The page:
The whole evening was very enjoyable and peaceful. People stayed for a long time even though we were very challenging in plainly sharing the Gospel with them, but in a gracious way.

We began with refreshments, and a fun quiz. This was followed by a free halal and vegetarian meal. After this we gave the quiz results and prizes. 

We then gave a fifty minute presentation on the theme of hope. People listened attentively to someone from a Muslim background sharing his testimony of coming to faith, boldly and lovingly.

There was a short talk on the reasons for our Christian hope. This was followed by an invitation for prayer for healing. Two healing testimonies were shared, one of a healing from a cyst. Later a lady came for prayer with the same condition.

About 25 to 30 people came forward for prayer for healing. There was a queue!

One person said their post cancer operation pain had left. Another who had pain in their foot said it was gone.

All the guests stayed well past the finish time as we ended the evening with coffee and cake. 

Lots of people came at the end and said how much they had enjoyed the programme. We are now planning our next event!


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Surprising connections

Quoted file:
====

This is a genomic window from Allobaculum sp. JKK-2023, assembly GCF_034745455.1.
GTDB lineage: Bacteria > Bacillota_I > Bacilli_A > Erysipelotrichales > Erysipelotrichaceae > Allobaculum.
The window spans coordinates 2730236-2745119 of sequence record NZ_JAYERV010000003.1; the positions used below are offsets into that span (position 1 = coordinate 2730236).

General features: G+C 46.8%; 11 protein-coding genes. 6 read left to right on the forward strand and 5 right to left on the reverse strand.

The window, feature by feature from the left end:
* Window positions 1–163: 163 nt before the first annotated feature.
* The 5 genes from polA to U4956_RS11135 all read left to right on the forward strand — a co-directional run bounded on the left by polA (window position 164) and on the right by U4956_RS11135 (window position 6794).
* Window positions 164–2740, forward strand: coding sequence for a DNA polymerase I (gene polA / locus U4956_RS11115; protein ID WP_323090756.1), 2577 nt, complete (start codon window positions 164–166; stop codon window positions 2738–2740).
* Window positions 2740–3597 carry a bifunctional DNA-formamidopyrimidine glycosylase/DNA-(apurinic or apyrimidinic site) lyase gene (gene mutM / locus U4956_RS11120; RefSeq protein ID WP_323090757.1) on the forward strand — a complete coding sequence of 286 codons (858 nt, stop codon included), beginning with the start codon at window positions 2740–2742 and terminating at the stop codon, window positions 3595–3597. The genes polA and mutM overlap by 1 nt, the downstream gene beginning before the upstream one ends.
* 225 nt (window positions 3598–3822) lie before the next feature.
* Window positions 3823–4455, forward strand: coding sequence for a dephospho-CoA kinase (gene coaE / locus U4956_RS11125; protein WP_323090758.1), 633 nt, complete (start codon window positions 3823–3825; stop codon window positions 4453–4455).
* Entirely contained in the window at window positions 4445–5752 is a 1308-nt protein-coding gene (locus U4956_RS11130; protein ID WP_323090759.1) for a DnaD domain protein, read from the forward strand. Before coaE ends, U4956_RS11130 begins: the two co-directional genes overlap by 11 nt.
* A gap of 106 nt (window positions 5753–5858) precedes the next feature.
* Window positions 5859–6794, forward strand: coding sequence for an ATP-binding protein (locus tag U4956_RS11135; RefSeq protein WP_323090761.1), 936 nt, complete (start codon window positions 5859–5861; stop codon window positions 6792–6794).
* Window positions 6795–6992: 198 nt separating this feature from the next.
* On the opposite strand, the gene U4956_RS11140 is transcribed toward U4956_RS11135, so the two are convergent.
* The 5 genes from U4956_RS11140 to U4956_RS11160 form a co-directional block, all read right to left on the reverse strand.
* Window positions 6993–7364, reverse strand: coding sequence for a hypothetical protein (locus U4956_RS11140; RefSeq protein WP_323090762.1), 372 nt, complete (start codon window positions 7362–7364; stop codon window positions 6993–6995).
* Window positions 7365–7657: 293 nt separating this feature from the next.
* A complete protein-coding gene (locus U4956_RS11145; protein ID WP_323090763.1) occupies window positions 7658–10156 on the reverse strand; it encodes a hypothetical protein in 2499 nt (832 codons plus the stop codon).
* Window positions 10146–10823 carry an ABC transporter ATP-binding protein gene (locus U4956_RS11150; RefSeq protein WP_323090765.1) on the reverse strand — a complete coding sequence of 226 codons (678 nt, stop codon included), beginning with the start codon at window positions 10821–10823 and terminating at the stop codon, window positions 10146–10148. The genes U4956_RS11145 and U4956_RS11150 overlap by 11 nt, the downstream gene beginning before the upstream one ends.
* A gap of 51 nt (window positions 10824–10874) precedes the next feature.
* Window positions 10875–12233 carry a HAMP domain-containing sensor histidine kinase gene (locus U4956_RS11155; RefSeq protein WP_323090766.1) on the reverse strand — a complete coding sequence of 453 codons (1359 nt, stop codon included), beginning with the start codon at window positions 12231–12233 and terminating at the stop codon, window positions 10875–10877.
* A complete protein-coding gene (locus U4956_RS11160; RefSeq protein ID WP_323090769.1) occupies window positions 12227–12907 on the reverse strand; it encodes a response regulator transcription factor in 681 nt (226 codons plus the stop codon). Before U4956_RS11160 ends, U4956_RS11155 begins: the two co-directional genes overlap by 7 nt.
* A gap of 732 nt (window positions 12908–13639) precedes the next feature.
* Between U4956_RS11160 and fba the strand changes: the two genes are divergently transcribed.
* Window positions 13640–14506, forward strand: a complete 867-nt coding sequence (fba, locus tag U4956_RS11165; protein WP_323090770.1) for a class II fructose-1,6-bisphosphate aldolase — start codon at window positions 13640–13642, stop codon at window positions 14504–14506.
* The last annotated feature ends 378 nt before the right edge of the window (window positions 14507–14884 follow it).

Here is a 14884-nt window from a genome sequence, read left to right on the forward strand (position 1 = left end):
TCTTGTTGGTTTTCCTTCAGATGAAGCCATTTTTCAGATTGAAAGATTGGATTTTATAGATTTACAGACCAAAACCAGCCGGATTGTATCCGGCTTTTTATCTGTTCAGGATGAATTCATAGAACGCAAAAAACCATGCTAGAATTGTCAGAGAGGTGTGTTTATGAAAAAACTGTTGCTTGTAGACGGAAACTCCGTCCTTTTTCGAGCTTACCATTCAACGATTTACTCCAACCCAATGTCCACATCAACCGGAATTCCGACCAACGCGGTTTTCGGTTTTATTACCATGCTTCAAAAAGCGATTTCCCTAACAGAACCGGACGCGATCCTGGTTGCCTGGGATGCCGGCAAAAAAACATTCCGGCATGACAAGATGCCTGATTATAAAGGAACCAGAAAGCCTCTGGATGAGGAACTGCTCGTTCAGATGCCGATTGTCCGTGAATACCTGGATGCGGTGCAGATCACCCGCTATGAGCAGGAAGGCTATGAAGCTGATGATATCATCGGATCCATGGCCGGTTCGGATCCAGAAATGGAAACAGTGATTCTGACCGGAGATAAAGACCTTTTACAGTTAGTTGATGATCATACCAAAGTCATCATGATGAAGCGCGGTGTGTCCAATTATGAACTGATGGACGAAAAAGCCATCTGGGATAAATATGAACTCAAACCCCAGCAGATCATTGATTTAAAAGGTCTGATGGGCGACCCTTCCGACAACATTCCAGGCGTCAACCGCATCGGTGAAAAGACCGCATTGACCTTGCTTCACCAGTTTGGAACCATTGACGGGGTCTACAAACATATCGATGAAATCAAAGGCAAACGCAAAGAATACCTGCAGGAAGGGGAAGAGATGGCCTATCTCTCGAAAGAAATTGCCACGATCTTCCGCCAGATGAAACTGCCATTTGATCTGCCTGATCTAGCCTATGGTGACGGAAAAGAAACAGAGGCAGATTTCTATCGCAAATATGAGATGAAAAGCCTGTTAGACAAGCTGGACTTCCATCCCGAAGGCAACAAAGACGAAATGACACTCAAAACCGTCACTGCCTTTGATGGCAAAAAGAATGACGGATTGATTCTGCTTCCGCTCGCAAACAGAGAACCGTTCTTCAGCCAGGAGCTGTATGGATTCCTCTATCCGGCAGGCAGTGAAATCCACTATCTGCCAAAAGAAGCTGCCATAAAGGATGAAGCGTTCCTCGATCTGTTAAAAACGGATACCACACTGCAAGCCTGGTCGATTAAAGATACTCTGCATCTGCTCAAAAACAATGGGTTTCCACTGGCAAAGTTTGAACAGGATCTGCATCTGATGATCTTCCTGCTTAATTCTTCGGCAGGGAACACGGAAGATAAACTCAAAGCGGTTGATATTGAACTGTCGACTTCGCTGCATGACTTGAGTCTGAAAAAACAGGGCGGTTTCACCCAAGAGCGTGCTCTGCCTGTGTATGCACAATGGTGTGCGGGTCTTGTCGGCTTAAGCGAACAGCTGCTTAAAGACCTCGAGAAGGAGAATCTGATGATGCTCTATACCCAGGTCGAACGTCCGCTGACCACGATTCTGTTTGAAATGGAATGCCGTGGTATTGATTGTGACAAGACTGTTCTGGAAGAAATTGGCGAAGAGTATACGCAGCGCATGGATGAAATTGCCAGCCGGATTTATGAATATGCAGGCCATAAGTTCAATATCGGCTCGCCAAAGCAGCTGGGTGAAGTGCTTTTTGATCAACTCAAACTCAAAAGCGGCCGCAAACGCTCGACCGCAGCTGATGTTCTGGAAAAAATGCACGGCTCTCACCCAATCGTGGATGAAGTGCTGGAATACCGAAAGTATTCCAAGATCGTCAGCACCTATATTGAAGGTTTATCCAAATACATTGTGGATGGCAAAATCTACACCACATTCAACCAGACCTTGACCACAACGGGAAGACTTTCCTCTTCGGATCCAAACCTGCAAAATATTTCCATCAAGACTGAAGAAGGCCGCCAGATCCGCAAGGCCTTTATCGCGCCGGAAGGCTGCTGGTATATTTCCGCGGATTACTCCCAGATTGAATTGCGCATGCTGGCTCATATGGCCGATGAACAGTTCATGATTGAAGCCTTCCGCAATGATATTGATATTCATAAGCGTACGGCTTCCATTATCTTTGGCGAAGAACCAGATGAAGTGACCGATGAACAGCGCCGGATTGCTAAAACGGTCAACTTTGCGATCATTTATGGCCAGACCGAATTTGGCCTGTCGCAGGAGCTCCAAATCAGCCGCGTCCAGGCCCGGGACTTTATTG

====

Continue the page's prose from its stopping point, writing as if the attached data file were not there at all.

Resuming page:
Surprising connections - a blog from Mahabba Network

God is moving among Muslims

This is a real-life story of recent events from one of the local Mahabba groups in the Network. Names and details have been deliberately removed to protect the identity of those involved, but praise God - he is working in the lives of Muslims to reveal Jesus!

John, the coordinator, tells us what happened...

Surprising connections

The Mahabba Basingstoke group ran a very successful Easter Party for Muslims in the town recently.

It was at the request of a local Muslim association.

Others invited did not accept or were unable to come, but we did generate some interest and enabled other Christians to do something more to engage with Muslim colleagues or neighbours.

We explained Easter using language that would resonate and help generate discussion.